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Appellate Litigation

When individuals or businesses become entangled with the law, they are quickly in need of the aid and guidance of those skilled in the law, namely their lawyers. Such assistance, to be of value, must be based on a full and frank disclosure of the client’s circumstances, both good and bad.

The likelihood of full disclosure would be greatly diminished if the client felt that the information they provided would not remain confidential, and might thereafter be used against them. Hence, the doctrine of privilege developed to prevent such use (abuse) by those opposed to the client.


The development of privilege began in the Sixteenth Century when lawyers were first exempted from testifying against their clients. It has since expanded in scope to cover communications during, or in contemplation of, litigation. It grew again to cover any and all consultations for legal advice, whether litigious or not.


The law is both complex and difficult. Its understanding and application is the purview of lawyers. Their assistance is both critical and essential to the fair and even application of the law. The lawyers, in turn, must know everything the client knows to allow them to properly advise and guide the client. To ensure that such disclosure occurs the client must have the utmost confidence that their communications will remain confidential.


There are exceptions to every rule. Privilege is a right of the client, so the first and most obvious exception would be the client’s consent to disclosure. Other exceptions would include exchanges where legal advice is neither sought or offered. Finally, privilege would never exist for guidance sought in order to further the commission of fraud or a crime.

No Longer Just a Rule of Evidence

The courts have slowly expanded the doctrine to cover new situations of need. It is no longer just a rule of evidence preventing the use of privileged information in a courtroom. This development involves a temporal shift from once only being available at the time such evidence is sought to be tendered in court to much earlier applications and situations. Temporal limits still exist but they are retreating. It is not yet, however, a property right. It remains somewhere in between.

The Current Test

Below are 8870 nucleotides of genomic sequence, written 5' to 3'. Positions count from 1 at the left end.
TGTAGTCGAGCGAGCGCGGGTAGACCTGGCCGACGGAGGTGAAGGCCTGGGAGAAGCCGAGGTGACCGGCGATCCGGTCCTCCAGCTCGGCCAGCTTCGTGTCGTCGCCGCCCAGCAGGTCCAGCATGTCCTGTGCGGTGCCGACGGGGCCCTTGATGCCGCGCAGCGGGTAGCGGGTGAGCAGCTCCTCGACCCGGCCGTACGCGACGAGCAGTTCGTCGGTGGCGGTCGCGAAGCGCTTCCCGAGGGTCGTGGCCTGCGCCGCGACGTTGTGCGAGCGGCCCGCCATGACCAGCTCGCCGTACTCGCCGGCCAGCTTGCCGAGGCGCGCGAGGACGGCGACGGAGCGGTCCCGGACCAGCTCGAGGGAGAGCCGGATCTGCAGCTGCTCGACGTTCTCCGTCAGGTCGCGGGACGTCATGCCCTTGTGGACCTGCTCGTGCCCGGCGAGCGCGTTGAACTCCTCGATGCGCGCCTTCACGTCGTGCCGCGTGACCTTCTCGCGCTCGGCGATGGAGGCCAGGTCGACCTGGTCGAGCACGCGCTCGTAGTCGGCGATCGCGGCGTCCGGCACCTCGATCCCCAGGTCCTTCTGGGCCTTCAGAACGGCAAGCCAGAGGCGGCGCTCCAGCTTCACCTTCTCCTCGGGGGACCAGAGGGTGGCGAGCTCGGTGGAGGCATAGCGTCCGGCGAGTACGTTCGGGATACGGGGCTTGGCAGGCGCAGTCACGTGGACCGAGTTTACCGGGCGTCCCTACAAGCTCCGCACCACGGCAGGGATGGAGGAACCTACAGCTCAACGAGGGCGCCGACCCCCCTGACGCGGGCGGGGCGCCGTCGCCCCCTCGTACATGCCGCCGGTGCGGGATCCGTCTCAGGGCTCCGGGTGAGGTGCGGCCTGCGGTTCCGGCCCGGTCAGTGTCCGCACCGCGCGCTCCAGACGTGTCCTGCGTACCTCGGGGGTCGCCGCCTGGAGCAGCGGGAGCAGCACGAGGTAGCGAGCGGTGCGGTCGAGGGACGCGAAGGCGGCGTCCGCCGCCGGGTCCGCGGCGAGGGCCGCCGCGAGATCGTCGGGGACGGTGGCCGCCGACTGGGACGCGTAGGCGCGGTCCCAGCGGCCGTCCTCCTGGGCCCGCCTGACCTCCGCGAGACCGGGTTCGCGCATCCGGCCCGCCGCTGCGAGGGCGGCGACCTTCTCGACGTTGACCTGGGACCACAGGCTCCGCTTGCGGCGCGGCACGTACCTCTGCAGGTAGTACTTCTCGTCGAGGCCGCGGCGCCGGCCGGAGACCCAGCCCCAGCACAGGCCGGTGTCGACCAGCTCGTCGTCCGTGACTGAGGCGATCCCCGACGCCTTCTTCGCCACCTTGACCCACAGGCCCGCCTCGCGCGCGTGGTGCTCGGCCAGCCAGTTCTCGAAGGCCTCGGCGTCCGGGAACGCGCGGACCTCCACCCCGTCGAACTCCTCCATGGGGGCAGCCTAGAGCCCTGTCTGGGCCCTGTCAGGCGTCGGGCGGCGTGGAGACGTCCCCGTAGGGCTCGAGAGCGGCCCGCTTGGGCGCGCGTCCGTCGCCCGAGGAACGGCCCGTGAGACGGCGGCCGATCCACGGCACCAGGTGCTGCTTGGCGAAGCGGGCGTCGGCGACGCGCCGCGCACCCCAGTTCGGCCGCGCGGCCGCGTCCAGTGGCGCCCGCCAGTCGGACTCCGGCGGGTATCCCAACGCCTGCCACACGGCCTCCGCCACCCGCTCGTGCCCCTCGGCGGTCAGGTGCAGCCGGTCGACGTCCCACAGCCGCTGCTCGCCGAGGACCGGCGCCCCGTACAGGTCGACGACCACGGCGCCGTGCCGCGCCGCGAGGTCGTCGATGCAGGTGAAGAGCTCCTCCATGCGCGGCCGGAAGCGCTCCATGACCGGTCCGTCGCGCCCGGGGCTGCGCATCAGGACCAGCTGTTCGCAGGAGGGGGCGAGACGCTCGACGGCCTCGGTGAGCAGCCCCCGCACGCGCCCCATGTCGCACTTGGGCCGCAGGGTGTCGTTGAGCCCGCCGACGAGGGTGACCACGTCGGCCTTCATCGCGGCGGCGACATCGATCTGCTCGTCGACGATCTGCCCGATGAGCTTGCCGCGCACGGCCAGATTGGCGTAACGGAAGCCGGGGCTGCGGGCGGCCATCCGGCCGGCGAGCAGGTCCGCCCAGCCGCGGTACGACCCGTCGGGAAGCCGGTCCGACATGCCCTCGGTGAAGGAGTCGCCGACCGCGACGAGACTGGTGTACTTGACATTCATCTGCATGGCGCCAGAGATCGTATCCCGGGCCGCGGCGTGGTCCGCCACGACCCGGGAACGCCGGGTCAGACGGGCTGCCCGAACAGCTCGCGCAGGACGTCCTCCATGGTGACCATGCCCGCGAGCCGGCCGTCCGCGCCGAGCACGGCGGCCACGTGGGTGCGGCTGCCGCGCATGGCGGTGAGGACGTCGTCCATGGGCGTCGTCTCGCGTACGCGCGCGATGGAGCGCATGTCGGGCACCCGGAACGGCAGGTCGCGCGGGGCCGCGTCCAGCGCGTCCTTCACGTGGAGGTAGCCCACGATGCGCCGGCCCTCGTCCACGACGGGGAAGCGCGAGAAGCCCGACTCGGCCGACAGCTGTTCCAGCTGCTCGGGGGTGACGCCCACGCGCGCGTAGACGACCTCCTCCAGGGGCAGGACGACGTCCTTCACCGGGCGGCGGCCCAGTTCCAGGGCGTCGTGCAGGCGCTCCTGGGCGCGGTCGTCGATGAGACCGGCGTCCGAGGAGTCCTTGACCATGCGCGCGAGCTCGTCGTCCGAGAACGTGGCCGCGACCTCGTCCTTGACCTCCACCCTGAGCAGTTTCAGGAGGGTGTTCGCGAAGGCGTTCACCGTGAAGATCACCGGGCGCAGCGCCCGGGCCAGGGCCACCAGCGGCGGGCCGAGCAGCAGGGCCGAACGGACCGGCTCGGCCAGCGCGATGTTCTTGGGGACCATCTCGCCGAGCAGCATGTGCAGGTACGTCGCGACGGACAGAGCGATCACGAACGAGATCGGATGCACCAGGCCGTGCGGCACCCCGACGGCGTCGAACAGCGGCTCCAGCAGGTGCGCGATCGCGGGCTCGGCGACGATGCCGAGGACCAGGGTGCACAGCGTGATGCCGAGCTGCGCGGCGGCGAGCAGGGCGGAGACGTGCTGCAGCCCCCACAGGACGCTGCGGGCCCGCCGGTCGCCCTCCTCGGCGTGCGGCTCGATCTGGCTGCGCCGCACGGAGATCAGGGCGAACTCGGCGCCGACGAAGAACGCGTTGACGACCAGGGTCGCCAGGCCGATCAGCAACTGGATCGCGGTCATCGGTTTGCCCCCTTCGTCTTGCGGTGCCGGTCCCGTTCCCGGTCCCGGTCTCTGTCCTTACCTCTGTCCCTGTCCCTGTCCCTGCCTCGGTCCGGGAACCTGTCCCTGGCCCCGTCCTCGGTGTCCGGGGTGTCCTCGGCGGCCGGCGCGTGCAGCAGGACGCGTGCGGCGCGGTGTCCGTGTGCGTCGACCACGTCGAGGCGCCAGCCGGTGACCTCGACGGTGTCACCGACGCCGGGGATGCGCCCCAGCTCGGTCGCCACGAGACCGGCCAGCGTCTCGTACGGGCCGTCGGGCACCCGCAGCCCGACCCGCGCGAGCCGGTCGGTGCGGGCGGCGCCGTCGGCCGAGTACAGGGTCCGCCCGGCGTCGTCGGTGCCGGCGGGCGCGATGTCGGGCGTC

Each piece of evidence over which privilege is sought must be:

  • a communication between solicitor and client;
  • which entails the seeking or giving of legal advice; and
  • which is intended to be communicated in confidence by the client to the solicitor.

Disclosure to Third Parties and Common Interest Privilege

As we have seen, the doctrine of privilege is constantly evolving. A further example is the old rule that any disclosure of a privileged document or communication, however, occasioned, meant the loss of the privilege that once attached. The privilege was considered to have been waived or lost. That position has, in turn, been modified to protect the privilege where the disclosure was made to a third party in confidence and who had a sufficient common interest with the party making the disclosure.

This modification has been made and accepted in complex commercial transactions, most often related to the disclosure of memoranda of law dealing with the potential tax consequences of the proposed transactions. The parties may be adverse in overall interest (buyer and seller) but both have a common interest in minimizing or eliminating any adverse tax consequences. This clearly is the law in British Columbia and Alberta based on the Federal Court of Appeal’s (FCA) ruling in Iggillis Holdings Inc v. Canada. Leave to appeal the decision was recently denied by the Supreme Court of Canada (SCC).

It is not too far a stretch, in reading the decision, that the concept of a common interest privilege is now well entrenched in the law throughout Canada. A good starting point for this geographical expansion is the Federal Court decision of Pitney Bowes of Canada v. Canada which contains a discussion of the principles and a summary of some of the cases arising from an Ontatio based transaction.


  • Parties who are working together and who expect to have to claim a common interest privilege should strongly consider drafting a common interest agreement expressing their intentions of confidence, their common interest and the uses intended for the privileged document (memorandum of law) in furtherance of that common interest;
  • It is likely not only commercial transactions and tax advice that is protected but also the common interest sharing of opinions, evidence, medical reports, legal opinions etc. amongst joint defendants in civil claims.

For more information on solicitor-client privilege and the common interest privilege rule, or for assistance with drafting common interest privilege agreements, please contact the Toronto litigators at Milosevic & Associates. We are the lawyer’s other lawyers turn to for representation and counsel in their litigation files. Call us at 416-916-1387 or contact us online for a consultation.